Reed’s Fort, Montana

Reed and Bowles Trading Post in Montana

Reed and Bowles Trading Post in Montana

Reed’s Fort, located in what is now Lewiston, Montana, was a trading post established by Alonzo S. Reed and John Bowles in November 1874 to capitalize on the trade along the old Carroll Trail between Helena and Crow Island at the mouth of the Musselshell River.

The Reed and Bowles Trading Post was located on lower Spring Creek and operated as the only stage stop for 150 miles between Carroll and Martinsdale.

Reed, who had earlier served four short months as an Indian agent at the Milk River Agency in 1870, went by “Major,” though it is doubtful he ever served in any actual military capacity. While serving his brief time as an Indian agent, he was dismissed for misconduct, including trafficking in alcohol and firearms, stealing agency property, including cattle, falsifying sales receipts, and trading agency items to the Indians for furs. He was also accused of killing an Assiniboine Indian. Though he was dismissed, he was not charged with any criminal activities, though, clearly he was involved with them. Later, when he and John Bowles opened their trading post, often referred to as the Reed and Bowles Trading Post, the pair acted no better.

Having a reputation of readily accepting gunfire as the accepted method of ending any arguments, they quickly gained a rough reputation throughout the territory. However, as the only post in the area, travelers, traders, and hunters had few other choices when needing supplies. During this time, the post’s primary business consisted of trading with Indians, chiefly in low-grade liquor. Although selling liquor to the Indians was outlawed by the Federal government, the post was about 100 miles beyond the reach of any legal authority, and the two men happily continued with their profitable trade.

Trading with the Indians

Trading with the Indians

In 1880, when numerous people settled in what would later become Lewistown, Reed took up new land and established another trading post nearer to the population. Soon, there were “settlements,” one which Reed called Reedsfort, and another trading post just ½ mile away called Fort Janeaux, operated by Francis Janeaux, a popular trader with the Metis people who had settled the area. Within no time, Janeaux and Reed became intense rivals for the trade of area residents, which numbered less than 100. Reed established the first post office in 1881, which was officially called “Reedsfort.”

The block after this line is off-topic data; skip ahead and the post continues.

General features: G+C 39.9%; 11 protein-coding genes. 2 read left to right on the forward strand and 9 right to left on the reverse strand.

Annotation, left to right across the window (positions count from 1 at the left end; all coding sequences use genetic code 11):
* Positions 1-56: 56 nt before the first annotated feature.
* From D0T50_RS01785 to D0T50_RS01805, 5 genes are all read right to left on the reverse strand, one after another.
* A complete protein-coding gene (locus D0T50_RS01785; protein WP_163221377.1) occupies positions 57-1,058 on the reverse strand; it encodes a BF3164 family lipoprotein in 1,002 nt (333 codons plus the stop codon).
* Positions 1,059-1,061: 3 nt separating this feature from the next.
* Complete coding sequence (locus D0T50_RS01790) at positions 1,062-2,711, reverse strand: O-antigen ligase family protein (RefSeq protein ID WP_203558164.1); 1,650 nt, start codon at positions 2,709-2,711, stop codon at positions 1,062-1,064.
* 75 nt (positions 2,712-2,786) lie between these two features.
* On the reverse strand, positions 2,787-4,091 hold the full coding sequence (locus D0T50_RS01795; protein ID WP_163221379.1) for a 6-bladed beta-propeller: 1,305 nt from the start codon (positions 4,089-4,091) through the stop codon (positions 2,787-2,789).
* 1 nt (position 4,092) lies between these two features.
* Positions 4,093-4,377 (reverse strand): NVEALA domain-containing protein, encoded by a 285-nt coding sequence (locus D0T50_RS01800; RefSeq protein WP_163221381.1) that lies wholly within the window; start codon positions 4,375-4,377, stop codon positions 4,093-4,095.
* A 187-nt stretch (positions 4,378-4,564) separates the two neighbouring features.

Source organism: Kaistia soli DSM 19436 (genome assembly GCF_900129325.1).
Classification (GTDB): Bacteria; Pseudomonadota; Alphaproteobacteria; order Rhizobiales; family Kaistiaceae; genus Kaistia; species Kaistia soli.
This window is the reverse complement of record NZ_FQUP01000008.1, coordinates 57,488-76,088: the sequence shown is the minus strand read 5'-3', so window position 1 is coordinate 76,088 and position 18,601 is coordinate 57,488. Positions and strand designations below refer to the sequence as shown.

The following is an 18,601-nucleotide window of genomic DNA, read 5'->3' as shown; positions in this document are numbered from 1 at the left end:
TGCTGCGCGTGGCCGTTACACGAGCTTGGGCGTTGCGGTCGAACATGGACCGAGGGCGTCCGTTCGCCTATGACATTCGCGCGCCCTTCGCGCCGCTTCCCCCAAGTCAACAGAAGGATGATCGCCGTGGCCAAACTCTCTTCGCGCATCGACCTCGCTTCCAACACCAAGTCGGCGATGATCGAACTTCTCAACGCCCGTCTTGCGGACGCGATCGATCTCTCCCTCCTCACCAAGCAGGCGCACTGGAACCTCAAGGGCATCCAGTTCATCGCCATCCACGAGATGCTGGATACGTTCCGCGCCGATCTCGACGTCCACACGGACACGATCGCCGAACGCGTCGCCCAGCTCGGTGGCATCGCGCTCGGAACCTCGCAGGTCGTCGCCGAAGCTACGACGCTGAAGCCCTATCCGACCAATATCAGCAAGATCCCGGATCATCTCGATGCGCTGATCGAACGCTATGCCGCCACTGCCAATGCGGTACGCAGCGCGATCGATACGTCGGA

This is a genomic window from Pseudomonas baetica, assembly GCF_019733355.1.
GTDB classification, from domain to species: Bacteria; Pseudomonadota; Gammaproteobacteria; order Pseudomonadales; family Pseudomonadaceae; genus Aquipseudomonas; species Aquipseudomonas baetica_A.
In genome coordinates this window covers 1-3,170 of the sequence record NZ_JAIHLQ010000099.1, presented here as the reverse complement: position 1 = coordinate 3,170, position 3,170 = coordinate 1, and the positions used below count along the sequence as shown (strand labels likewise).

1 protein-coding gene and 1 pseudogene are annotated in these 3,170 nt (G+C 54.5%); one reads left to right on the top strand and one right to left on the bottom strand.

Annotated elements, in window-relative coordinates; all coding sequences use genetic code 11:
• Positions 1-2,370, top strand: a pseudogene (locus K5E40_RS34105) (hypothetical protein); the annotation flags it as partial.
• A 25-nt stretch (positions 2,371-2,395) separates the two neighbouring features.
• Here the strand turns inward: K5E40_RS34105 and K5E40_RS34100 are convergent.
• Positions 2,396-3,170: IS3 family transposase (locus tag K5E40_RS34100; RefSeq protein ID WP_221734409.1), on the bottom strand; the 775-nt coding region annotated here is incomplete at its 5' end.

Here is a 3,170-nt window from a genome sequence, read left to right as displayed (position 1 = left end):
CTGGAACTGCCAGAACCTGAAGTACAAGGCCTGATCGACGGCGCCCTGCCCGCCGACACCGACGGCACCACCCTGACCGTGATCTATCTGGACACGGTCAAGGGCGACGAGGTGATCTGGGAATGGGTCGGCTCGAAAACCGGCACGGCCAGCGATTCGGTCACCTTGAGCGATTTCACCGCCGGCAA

However, one area resident named Dr. L. A. Lapalme, a friend of Janeaux’s and disgruntled with the mail service, began to circulate a petition for a new post office. Charging Reed “with gross neglect of his duties and some irregularities,” it was known that Reed’s partner, John Bowles, would put all the mail in a box that was placed on the floor in the corner of a room. When residents came in to get their mail, they were forced to sort through all the mail to find their own. One resident named David Hilger would later say that “Reed was one angry postmaster when he read those charges!” Hilger would also say that Reed had confronted him when he found out that Hilger had signed the petition and Hilger “immediately envisioned a new mound in Major Reed’s private cemetery.” After some fast-talking, Hilger finally convinced Reed that he had not read the petition that he had signed, and Reed let him go unharmed. The post office also served a wide area surrounded by Fort Maginnis, Judith Gapo, and Philbrook. During the winter of 1881-1882, the mail was only delivered three times.

Either Lapalme’s petition worked, or Reed finally gave up, as he sold his holdings to Frank Day in 1882, who became the new postmaster. The following year, the post office name was changed to Lewistown. By 1890, the building was included in the county’s poor farm property. The old post office/trading post was saved by Lewistown residents and today continues to stand in its original location in a park below the mouth of Casino Creek in Lewistown.

©Kathy Alexander/Legends of America, updated February 2022.

Also See:

Forts Across America

Montana Forts

Montana – Big Sky Country

Montana Photo Galleries


Enjoy Lewiston
Hidden Montana
Montana Memory
Sievert, Ken and Ellen; A Guide to Historic Lewistown; Montana Historical Society, 1999.